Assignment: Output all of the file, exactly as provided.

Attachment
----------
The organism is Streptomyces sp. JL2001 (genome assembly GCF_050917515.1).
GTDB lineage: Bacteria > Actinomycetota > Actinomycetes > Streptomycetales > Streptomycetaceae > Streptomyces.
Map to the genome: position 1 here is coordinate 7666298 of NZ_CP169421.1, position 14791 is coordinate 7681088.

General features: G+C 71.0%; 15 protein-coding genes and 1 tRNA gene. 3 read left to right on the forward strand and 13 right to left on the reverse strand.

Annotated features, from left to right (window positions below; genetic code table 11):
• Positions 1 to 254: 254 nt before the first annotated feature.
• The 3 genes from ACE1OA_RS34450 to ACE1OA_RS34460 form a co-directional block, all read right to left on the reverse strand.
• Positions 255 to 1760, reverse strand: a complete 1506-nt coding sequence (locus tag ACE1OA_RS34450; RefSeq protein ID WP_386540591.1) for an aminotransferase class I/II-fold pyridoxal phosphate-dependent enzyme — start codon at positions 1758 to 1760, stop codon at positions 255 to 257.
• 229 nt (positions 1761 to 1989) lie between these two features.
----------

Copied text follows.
The organism is Streptomyces sp. JL2001 (genome assembly GCF_050917515.1).
GTDB lineage: Bacteria > Actinomycetota > Actinomycetes > Streptomycetales > Streptomycetaceae > Streptomyces.
Map to the genome: position 1 here is coordinate 7666298 of NZ_CP169421.1, position 14791 is coordinate 7681088.

General features: G+C 71.0%; 15 protein-coding genes and 1 tRNA gene. 3 read left to right on the forward strand and 13 right to left on the reverse strand.

Annotated features, from left to right (window positions below; genetic code table 11):
• Positions 1 to 254: 254 nt before the first annotated feature.
• The 3 genes from ACE1OA_RS34450 to ACE1OA_RS34460 form a co-directional block, all read right to left on the reverse strand.
• Positions 255 to 1760, reverse strand: a complete 1506-nt coding sequence (locus tag ACE1OA_RS34450; RefSeq protein ID WP_386540591.1) for an aminotransferase class I/II-fold pyridoxal phosphate-dependent enzyme — start codon at positions 1758 to 1760, stop codon at positions 255 to 257.
• 229 nt (positions 1761 to 1989) lie between these two features.